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Living wage would benefit our economy

Jan. 18, 2014 at 4:04 p.m.
Updated Jan. 17, 2014 at 7:18 p.m.


Editor, the Advocate:

I read with interest Jim Bluntzer's recent letter giving a fiscal conservative's recommendation for an increased federal minimum wage. I expect he'll be barraged with falling sky prophecies of massive layoffs and economic ruin if that happened. It occurs to me that a real test of those predictions of doom exists in Australia.

The following amounts are adjusted to American dollars using the current exchange rate. The minimum wage for fast food workers in Australia is $15.16 per hour, more than twice the USA's $7.25. While, according to theatlantic.com, a McDonald's Big Mac is only 17 percent more expensive in Australia. So, while an Australian full-time McDonald's employee makes a living wage, an American one does not; and an Australian Big Mac is only slightly more expensive.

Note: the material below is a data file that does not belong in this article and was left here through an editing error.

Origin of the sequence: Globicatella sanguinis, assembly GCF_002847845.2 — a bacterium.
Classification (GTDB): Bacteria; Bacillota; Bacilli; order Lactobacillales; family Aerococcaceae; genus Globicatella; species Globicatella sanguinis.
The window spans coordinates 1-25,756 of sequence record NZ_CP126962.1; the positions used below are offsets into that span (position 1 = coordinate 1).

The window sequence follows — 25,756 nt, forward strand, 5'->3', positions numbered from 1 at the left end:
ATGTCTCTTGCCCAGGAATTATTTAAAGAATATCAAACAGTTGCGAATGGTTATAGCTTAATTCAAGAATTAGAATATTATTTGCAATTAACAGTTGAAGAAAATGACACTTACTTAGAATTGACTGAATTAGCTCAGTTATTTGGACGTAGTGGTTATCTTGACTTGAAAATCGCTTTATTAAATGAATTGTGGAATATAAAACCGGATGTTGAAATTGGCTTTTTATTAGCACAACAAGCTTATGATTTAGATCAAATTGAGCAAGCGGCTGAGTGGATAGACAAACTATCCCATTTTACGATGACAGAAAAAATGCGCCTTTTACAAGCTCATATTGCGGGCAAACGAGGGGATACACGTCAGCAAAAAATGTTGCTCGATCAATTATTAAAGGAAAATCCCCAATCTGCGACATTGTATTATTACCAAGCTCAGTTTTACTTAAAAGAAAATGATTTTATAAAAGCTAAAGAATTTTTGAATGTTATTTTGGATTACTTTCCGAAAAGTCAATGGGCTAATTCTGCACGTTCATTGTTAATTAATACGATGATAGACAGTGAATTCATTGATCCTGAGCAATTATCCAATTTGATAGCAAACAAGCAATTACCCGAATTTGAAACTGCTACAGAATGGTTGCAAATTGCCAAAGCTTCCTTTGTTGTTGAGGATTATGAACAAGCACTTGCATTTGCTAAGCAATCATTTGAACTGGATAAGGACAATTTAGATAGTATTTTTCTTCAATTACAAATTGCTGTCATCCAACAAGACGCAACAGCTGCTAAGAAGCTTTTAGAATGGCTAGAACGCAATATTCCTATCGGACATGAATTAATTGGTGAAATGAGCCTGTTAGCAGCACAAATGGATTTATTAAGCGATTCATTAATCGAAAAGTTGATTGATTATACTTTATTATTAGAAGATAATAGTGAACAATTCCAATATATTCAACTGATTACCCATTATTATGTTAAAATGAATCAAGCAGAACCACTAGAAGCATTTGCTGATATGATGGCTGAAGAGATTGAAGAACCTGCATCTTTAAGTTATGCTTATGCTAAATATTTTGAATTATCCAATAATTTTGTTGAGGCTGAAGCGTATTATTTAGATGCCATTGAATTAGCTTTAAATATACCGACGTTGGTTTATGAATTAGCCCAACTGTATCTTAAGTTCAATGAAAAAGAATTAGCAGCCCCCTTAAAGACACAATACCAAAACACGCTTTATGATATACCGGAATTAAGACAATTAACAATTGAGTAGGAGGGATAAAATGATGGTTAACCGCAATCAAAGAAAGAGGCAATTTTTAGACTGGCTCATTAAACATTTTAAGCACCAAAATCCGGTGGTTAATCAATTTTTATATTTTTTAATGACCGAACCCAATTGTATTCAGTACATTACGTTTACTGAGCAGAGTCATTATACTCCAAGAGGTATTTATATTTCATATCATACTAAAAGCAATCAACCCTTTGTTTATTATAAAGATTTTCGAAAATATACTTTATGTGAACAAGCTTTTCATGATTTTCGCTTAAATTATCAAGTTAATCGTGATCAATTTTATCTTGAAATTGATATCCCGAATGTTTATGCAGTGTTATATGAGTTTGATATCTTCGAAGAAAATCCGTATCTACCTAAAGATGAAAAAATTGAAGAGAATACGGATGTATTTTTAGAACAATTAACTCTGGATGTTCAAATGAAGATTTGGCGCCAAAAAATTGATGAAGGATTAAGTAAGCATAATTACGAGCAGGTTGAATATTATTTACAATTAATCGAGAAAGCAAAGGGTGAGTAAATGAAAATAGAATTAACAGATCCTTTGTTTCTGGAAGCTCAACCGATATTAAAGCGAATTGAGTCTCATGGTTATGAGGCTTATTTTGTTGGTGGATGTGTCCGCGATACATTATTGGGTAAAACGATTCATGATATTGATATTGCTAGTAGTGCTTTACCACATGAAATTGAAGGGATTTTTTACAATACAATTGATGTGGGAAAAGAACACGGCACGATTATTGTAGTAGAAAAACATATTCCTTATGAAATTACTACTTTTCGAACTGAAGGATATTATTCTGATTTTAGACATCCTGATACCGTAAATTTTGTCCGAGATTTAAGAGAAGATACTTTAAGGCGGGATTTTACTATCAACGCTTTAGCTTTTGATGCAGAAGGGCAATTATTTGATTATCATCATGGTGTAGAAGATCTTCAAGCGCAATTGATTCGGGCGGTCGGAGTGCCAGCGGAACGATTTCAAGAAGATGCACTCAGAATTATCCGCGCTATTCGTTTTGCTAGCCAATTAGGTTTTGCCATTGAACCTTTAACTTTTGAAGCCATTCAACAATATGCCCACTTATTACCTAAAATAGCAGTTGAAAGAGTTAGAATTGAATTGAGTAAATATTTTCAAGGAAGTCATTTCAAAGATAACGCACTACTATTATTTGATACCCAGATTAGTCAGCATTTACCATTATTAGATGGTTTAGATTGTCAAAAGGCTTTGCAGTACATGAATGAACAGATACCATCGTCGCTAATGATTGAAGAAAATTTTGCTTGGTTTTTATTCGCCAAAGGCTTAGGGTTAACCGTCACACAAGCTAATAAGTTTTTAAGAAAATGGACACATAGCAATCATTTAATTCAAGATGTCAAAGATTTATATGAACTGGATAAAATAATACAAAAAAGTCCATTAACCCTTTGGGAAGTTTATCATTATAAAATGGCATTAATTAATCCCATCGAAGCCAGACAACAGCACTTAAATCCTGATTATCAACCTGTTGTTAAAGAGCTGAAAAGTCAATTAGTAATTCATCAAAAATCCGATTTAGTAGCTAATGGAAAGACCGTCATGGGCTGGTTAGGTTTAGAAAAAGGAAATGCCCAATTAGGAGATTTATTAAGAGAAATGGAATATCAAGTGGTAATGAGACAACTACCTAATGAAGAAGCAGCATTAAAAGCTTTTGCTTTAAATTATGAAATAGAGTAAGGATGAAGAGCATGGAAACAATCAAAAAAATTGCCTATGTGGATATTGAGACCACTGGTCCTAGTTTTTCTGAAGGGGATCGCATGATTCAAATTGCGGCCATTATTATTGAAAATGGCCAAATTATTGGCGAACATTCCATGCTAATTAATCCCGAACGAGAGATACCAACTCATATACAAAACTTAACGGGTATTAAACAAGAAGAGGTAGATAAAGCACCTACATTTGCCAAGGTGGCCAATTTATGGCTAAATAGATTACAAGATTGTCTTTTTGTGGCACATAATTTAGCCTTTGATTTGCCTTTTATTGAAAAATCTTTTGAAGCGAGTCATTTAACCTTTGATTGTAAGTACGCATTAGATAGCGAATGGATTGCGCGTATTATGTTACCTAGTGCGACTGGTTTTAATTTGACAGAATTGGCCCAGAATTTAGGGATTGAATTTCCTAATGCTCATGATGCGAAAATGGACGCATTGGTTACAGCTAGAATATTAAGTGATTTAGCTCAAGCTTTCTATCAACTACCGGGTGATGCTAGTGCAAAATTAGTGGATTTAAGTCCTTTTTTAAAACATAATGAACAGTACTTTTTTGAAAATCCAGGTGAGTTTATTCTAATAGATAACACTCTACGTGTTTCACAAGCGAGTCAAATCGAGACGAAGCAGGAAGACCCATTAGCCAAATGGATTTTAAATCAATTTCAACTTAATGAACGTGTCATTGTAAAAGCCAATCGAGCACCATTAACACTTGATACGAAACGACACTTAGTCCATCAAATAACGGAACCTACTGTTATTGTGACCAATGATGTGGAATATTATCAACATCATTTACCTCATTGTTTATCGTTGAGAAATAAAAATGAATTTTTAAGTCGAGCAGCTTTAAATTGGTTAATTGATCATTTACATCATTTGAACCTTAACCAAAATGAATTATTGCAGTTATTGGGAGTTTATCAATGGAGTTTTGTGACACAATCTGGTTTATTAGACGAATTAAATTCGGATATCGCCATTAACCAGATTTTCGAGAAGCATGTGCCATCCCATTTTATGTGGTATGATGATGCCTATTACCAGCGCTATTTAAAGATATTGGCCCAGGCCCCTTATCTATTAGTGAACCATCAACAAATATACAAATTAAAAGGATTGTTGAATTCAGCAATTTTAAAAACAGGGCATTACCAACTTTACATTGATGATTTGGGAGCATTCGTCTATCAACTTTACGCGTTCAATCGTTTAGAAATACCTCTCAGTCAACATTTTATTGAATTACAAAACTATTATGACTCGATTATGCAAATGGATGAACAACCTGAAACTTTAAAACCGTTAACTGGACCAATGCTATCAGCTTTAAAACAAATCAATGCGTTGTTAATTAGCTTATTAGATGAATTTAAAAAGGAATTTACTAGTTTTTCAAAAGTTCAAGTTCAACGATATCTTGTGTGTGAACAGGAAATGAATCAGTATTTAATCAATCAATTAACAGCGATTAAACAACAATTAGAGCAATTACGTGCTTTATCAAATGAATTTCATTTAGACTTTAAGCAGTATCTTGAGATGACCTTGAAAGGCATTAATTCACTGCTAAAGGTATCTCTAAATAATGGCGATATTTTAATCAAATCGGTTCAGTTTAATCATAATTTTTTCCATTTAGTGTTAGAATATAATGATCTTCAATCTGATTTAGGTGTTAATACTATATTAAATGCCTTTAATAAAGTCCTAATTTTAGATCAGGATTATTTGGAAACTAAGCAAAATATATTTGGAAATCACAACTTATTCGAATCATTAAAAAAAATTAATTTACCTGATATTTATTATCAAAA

You ask, "What about employment?" Well, the American unemployment rate is 7 percent; Australia's is only 5.8 percent. What about Gross Domestic Product? According to worldbank.org, from 2009 to 2013, Australia's annual GDP growth rate was 3.4 percent while the American rate was only 2.8 percent.

So, we do have a model for what might happen if we raised the minimum wage to $15 per hour. The cost of a Big Mac would increase slightly, unemployment would trend downward, and the economy would grow. Minimum wage workers, unlike the wealthy, spend most of their incomes. The American consumer drives our economy. Putting more money into the pockets of consumers benefits everyone - trickle up not trickle down.

Also, McDonald's remains profitable in Australia and has no plans to leave.

Charles Clapsaddle, Goliad

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